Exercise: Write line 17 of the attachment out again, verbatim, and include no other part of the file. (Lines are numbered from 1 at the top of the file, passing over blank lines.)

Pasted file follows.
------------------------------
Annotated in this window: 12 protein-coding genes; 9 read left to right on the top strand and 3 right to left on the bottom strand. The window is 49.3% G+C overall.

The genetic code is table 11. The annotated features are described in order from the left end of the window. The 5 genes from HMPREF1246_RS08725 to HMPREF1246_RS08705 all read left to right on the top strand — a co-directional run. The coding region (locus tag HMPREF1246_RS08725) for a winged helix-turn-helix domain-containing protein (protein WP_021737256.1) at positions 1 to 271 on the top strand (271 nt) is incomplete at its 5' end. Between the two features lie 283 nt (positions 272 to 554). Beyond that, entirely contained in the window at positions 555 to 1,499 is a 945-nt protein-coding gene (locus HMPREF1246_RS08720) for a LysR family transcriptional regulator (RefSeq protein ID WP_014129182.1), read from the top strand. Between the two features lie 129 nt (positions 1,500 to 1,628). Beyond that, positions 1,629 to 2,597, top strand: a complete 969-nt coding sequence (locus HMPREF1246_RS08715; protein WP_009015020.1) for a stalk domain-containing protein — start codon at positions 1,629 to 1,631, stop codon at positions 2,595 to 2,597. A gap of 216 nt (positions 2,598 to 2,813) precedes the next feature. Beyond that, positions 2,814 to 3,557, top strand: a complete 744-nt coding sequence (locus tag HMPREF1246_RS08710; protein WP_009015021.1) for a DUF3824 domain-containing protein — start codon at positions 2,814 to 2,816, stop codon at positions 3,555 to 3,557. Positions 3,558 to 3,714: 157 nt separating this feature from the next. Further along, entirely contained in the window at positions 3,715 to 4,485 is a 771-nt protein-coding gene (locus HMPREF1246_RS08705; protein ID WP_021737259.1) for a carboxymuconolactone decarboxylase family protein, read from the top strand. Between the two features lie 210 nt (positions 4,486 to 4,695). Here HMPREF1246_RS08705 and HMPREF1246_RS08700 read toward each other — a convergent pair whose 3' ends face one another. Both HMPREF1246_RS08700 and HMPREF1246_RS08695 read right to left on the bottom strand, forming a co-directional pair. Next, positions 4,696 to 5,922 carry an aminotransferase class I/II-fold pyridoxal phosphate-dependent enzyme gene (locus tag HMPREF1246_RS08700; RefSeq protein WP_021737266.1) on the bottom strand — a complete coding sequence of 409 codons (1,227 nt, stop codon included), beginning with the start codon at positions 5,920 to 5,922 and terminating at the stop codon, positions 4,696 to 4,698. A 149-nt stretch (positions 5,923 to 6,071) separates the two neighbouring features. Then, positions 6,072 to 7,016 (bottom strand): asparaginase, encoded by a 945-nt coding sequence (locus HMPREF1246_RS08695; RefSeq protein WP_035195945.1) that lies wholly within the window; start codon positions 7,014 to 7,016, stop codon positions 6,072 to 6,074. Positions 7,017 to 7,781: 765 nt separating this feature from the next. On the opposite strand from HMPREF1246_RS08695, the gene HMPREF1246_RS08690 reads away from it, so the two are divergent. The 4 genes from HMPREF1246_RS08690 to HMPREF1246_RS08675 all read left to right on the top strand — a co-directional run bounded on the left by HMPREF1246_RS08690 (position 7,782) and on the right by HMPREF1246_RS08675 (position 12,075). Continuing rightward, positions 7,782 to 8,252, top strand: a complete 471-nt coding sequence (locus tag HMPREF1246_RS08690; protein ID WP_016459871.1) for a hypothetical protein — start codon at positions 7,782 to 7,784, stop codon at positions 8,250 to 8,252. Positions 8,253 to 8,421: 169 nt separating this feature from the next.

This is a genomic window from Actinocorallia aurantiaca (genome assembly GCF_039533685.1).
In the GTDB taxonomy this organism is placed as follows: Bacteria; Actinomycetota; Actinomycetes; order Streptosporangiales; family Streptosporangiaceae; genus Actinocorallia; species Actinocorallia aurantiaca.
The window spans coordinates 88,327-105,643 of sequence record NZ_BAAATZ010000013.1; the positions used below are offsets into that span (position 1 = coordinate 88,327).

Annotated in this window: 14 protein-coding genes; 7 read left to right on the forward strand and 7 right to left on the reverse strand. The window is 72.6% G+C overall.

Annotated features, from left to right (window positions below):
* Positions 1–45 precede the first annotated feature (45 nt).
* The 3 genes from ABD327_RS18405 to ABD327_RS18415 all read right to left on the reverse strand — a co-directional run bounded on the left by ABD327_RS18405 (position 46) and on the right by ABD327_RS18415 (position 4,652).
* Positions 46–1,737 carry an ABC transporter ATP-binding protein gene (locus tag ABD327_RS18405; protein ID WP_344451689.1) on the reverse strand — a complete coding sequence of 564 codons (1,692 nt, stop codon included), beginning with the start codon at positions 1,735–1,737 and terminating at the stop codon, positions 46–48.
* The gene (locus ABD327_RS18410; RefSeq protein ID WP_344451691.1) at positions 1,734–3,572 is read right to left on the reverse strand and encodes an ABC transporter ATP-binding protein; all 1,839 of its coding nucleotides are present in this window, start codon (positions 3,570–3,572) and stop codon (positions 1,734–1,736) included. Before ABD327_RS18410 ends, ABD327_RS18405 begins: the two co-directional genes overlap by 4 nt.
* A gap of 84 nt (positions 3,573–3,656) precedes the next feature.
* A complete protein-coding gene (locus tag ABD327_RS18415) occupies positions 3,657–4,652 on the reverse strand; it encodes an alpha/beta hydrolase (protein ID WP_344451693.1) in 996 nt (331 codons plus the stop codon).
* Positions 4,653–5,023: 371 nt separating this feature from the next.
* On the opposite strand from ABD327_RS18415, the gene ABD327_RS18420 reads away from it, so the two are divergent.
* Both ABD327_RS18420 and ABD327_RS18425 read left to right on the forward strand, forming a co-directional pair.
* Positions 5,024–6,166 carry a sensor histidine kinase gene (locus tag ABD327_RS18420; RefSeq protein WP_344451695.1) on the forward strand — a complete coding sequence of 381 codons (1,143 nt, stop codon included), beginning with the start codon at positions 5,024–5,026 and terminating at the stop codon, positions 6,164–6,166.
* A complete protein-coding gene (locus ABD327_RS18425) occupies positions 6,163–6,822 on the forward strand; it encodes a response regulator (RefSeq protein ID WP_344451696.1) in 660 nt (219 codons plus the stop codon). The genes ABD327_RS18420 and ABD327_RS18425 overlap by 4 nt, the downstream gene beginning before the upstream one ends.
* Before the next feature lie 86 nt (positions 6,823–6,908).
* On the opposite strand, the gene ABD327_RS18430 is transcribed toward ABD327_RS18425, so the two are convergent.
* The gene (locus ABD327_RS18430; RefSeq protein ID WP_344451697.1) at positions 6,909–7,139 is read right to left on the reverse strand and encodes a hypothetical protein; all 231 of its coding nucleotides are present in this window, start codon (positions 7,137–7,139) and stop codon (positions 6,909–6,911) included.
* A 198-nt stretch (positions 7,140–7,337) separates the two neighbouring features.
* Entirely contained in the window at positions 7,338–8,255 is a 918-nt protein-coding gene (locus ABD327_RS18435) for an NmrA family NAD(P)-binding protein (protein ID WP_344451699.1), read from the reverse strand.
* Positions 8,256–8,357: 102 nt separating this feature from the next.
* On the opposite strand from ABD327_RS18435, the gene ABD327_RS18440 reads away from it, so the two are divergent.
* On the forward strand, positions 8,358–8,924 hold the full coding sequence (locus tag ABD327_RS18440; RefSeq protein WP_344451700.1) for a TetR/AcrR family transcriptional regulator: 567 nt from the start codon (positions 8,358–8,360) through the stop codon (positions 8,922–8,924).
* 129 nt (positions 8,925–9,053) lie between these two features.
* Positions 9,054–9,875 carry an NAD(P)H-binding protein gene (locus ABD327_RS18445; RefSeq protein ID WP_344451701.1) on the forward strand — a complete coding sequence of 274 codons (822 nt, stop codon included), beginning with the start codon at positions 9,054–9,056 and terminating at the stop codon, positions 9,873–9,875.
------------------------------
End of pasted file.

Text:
* Positions 5,024–6,166 carry a sensor histidine kinase gene (locus tag ABD327_RS18420; RefSeq protein WP_344451695.1) on the forward strand — a complete coding sequence of 381 codons (1,143 nt, stop codon included), beginning with the start codon at positions 5,024–5,026 and terminating at the stop codon, positions 6,164–6,166.